Social Distancing not Social Isolation
As an extremely fast-growing company, our team continues to expand quickly during the pandemic. Many of our newly hired colleagues have never met other team members in person and have never physically attended an all-hands meeting or joined a company lunch. Leaders who were hired to guide their teams to success did not meet their team members in person before they were forced to work remotely.
Community is more important than ever, and there was no choice but to successfully create a collaborative — yet virtual — community for our workforce to counteract the lack of in-person relationship building and growing national stress. We built our internal community slowly and with care knowing that it is a starting point, a work-in-progress that will go through multiple iterations. Just as our business is to analyze and surface business relationships and look for risk across a range of factors, we placed a similar degree of focus on building and protecting the connectivity between employees and their communities, while keeping an eye out to mitigate challenges and risks that inevitably arise.
Culture is not just about having fun and enjoying each other’s company but about working through the challenges together and going through these challenging times while remaining resilient. To combat isolation and try to alleviate the sense of frustration and helplessness many are feeling during these turbulent times, we have virtual happy hours that integrate families and pets, book club discussions and paint nights. These create valuable non-work shared experiences and pave the way for meaningful dialogues amongst our teams on important issues.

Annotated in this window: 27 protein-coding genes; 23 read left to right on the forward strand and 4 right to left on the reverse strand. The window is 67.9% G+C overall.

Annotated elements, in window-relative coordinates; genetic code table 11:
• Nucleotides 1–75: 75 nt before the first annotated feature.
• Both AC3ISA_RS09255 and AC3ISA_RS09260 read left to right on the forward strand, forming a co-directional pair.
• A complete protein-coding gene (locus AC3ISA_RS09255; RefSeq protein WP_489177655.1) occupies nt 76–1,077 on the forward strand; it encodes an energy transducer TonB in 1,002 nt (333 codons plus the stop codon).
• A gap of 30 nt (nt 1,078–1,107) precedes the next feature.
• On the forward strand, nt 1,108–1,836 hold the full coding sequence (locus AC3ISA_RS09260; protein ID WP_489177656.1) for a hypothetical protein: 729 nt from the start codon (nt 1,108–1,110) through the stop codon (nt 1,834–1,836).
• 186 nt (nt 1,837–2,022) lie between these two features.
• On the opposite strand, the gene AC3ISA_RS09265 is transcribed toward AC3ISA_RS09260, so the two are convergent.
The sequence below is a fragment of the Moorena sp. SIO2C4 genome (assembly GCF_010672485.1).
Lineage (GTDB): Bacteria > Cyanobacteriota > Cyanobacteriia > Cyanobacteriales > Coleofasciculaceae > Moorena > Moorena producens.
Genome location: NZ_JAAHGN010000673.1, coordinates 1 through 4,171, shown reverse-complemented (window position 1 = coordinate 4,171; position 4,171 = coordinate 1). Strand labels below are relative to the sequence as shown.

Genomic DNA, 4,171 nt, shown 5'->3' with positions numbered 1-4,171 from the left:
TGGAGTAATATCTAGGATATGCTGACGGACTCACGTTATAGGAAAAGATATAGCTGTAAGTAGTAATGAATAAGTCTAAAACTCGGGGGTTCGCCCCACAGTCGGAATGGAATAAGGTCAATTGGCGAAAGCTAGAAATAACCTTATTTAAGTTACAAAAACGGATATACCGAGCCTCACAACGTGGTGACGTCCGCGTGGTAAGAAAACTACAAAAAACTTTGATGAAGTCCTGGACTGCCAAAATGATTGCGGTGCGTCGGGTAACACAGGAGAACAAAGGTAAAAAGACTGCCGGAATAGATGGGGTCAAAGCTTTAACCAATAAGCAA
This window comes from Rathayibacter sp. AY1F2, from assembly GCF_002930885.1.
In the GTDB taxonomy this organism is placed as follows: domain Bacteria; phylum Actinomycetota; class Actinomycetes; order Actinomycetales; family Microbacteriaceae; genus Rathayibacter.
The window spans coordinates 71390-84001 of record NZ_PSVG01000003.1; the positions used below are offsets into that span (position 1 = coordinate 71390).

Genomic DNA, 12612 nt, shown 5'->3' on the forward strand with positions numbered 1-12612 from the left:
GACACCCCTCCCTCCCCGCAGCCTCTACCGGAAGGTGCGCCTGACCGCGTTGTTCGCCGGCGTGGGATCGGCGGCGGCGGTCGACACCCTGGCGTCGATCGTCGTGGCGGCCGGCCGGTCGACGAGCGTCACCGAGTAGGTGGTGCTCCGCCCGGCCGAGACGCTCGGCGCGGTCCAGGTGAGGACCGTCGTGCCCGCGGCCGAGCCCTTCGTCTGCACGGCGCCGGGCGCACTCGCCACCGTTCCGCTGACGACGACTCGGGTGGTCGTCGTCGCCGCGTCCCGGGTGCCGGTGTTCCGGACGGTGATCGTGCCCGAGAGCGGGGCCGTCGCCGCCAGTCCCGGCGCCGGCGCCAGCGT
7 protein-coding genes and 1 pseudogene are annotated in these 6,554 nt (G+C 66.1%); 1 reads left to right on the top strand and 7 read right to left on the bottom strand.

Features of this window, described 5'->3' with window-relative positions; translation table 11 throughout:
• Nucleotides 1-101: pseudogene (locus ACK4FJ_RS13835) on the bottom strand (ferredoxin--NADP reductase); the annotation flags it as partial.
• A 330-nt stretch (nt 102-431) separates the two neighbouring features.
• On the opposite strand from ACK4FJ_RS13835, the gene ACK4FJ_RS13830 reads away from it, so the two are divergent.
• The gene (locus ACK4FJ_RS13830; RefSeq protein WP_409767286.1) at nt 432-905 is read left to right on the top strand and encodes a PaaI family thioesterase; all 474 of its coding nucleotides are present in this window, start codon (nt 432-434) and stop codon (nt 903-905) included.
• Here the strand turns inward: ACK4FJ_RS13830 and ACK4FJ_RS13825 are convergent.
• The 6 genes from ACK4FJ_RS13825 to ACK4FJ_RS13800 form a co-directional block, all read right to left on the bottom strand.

We also are sharing and attending together virtual events from our own disciplines – such as data science for supply chains and women in tech conferences.
Importantly, all of this additional screen time is ‘opt in’. But they are also accompanied with semi-weekly leadership updates, technology briefings, and manager check-ins for our well-being. Leadership roundtables share ideas on what to do to take care of each other, our teams, and how to move the company through this “new normal.” We also have allocated resources to ensure our employees have the technology to succeed. Stipends to help with internet connectivity or a second monitor are a few examples of how we can further support our team.
For each of us, our professional communities are also extremely important and we highly recommend connecting with industry groups external to your company. Whether it is happy hours with colleagues that we used to see at conferences, or joining virtual meetups and expert discussions, there are endless opportunities to remain engaged in your industry and continue to develop professionally while building a community.
Of course, we all look forward to in-person, human connections. We might even be a little bit excited to return to the office. But until then, community building and engagement are fundamental to offset the sense of isolation that inevitably emerges during such a challenging time. With some creativity and a human touch, we can get through this time together and stronger than ever.
To learn more about Interos and our commitment to our employees, visit our careers page.